Revealed: True cost of stopgap budget - how plans will hit public services
NI on brink of financial meltdown, warns expert
Northern Ireland is a financial crisis waiting to happen, a top economist has claimed.
John Simpson's stark warning came after Secretary of State James Brokenshire published indicative figures for a budget he will impose if Stormont parties fail to reach a deal to restore power-sharing.
The proposed budget will spell dramatic cuts for education and agriculture, with schools losing out on more than £48m and the Department of Agriculture, Environment and Rural Affairs seeing more than £7m slashed from its budget.
In stark contrast, the Department for Communities is expected to see a huge boost of almost £80m - an increase of more than 9%.
Formerly run by the DUP's Paul Givan before the collapse of the Assembly in January, the department was created after the Fresh Start Agreement in May 2016, when a number of departments merged - including Social Development and Culture, Arts and Leisure, as well as employment and learning.
Its wide-ranging responsibilities include everything from housing and the voluntary sector to urban regeneration, and its ultimate aim is "tackling disadvantage and building sustainable communities."
One significant additional cost that will come if the proposed budget, debated at Westminster on Monday, goes through is the allocation of £4.3m to cover the RHI inquiry.
Other major changes include a substantial increase of £155.2m for the Department of Health, while coffers at the Department of Finance will swell by £3.8m.
Likely cuts elsewhere include the Department for Infrastructure losing out on almost £6m, the Department of Justice seeing a substantial cut of more than 2%, or £23.6m, and the Executive Office losing 1.2% of its spend, falling from £59.1m to £58.4m. The Department for the Economy would lose out on £23m.
The indicative figures published by Mr Brokenshire will come into force if politicians at Stormont fail to reach agreement by the end of June and the current stalemate continues.
Mr Brokenshire explained he had consulted with the head of the Northern Ireland Civil Service (NICS), as well as the NICS board before releasing the figures, adding: "These allocations seek to reflect, as far as possible, their assessment as to the priorities of the political parties prior to the dissolution of the Assembly and the further allocations they consider are required within the budget available.
"By doing so I intend to give clarity to Northern Ireland departments as to the basis for departmental allocations in the absence of an Executive, so that permanent secretaries can plan and prepare to take more detailed decisions in that light."
The Secretary of State explained the totals set out in his proposed budget would not limit the ability of any incoming Northern Ireland Executive to "adjust its priorities."
But Mr Simpson said the Executive had handed down a crisis waiting to happen, and Mr Brokenshire had done nothing to soften it.
"What he has done is cover the commitments made over welfare reform in the additional Communities budget, given health a little bit of a boost with a slightly protective allocation and divided the shortfall among all the other departments", Mr Simpson told this newspaper.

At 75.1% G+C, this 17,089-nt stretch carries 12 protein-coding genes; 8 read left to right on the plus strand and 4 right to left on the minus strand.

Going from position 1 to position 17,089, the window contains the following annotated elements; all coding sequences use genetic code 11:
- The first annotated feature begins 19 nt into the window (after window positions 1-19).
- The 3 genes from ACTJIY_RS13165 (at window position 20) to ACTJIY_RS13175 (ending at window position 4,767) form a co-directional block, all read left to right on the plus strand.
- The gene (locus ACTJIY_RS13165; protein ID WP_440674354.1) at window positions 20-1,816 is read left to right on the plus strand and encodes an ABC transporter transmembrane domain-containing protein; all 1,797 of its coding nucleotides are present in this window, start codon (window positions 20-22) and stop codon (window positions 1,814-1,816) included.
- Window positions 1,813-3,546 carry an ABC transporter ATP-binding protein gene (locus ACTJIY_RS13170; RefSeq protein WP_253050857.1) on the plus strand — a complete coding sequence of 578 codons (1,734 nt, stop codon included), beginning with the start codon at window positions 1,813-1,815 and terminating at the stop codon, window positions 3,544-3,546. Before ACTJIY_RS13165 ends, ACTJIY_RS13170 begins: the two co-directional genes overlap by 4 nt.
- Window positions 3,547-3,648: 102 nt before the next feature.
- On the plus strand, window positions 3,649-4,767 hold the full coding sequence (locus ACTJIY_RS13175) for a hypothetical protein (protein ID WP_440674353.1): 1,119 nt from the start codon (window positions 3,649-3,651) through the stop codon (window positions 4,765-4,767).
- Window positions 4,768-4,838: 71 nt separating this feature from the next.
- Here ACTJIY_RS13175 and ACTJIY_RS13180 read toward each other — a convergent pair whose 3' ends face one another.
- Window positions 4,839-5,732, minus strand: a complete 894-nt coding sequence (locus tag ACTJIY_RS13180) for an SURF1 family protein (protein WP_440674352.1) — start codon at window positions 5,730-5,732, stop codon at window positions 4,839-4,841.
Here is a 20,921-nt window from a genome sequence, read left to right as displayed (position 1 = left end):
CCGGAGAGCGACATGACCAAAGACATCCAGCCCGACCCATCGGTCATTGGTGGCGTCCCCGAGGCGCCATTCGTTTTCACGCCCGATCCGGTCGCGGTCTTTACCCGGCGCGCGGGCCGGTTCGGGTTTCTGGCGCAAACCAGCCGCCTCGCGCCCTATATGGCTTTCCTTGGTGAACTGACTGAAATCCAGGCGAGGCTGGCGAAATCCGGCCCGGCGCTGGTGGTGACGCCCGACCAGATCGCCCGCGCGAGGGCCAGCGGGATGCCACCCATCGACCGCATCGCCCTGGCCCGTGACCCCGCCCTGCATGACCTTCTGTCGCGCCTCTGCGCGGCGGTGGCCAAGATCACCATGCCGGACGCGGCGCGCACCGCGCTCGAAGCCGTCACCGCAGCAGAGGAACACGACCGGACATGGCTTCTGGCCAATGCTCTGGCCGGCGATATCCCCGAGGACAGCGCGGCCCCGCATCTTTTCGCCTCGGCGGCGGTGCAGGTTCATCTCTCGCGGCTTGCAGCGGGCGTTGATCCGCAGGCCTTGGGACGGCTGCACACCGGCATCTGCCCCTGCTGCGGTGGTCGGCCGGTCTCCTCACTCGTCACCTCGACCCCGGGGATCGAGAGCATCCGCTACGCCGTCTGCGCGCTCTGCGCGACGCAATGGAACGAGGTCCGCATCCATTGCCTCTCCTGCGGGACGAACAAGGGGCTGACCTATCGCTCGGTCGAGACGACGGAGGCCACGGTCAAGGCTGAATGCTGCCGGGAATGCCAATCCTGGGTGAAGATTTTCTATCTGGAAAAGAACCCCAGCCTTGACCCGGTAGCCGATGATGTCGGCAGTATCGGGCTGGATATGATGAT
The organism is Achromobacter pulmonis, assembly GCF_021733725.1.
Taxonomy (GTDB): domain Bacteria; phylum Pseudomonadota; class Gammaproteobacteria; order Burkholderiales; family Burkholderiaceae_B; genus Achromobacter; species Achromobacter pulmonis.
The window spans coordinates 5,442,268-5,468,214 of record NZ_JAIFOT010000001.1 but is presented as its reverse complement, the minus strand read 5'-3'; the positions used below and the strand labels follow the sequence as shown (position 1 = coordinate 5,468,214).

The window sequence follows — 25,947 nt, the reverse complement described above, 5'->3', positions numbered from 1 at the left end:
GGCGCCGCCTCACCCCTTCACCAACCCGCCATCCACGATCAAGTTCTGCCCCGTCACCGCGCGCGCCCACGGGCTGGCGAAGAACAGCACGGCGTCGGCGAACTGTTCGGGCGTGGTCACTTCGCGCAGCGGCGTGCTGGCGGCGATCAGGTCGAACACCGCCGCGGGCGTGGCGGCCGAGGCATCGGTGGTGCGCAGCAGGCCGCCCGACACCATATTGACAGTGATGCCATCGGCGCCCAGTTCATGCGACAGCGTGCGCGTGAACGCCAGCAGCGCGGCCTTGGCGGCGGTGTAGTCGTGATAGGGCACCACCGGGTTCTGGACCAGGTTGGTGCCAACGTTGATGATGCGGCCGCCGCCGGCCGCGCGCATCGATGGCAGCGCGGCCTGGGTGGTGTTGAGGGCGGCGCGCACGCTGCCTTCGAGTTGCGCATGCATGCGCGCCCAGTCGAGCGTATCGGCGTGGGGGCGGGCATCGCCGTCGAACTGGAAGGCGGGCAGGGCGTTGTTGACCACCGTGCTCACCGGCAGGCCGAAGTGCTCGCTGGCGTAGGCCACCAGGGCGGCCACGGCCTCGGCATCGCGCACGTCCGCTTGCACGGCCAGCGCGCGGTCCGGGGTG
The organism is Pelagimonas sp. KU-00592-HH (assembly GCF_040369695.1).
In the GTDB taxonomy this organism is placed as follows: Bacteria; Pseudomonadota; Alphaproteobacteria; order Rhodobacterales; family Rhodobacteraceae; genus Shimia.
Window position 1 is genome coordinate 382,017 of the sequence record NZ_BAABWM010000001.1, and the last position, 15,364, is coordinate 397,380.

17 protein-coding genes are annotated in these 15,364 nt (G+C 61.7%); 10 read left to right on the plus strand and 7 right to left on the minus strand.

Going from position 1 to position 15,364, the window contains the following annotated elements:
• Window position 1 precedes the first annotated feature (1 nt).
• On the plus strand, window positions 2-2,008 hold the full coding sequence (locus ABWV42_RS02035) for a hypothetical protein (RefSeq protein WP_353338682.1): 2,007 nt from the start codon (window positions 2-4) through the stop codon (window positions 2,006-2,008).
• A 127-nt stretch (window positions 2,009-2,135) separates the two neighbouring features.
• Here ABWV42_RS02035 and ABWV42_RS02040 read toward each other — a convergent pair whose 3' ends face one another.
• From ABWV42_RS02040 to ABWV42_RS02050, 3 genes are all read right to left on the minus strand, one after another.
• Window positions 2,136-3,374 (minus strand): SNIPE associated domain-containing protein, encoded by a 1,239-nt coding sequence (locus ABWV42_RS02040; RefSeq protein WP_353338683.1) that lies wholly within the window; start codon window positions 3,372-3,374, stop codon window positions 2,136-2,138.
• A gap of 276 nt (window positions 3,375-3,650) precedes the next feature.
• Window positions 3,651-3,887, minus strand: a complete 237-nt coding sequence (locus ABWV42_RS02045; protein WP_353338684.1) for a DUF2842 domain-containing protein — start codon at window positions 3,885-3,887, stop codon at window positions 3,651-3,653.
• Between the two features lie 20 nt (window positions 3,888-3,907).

"His budget shows how far the Executive has over-committed. It's a crisis waiting to happen.
"This budget is an attempt to push the Executive into such an impossible position that they have to get talking, and that will do something to help focus their minds when they come back to discussions.
"The statement is silent on whether the Executive will borrow about £300m. Last year it was £357m.
"It is also silent on why he has allocated £74m of capital to the Department of Economy, probably for Invest NI.
"All in all, the Secretary of State has left the budget as a big piece of unfinished business."
Speaking in reaction to the proposed budget, DUP leader Arlene Foster said: "Our position has always been that we want to see an Executive as quickly after the election as possible.
"Unfortunately, others don't take that view and we're now in a situation where direct rule ministers are having to set the budget for Northern Ireland, and I think that's a real shame and a real pity."
However, Sinn Fein's Michelle O'Neill said: "Tory cuts didn't just happen because there's a talks process or that the talks process hasn't succeeded yet.
"The Tory cuts have been in place since 2010, whenever they came into power. So there's been difficult decisions for ministers to take and, let's be very assured, there's big, difficult decisions to come in the future because the Tory government has set their mind to attacking public services, the health services, education - right across the board."
Ulster Unionist finance spokesperson Steve Aiken claimed that had the Assembly not collapsed in January, it would have produced a similar budget.
"In fact, the parties were categorically told during the recent talks process that these budget lines were the work of civil servants simply continuing trends and reflecting the discussions that had already taken place in the ill-fated 2016 Executive", Mr Aiken added.
Meanwhile, Owen Reidy, Assistant general secretary of the ICTU, said the cut would push the education system "closer to tipping point".
"The education unions have made clear the already precarious position faced by schools," he added. "A further cut of 2.5%, even before inflation is factored in, will push the system closer to the tipping point. A further cut of this magnitude will lead to additional redundancies in education across the board. Class sizes will increase, choices will be curtailed. The horizons for our students will shrink."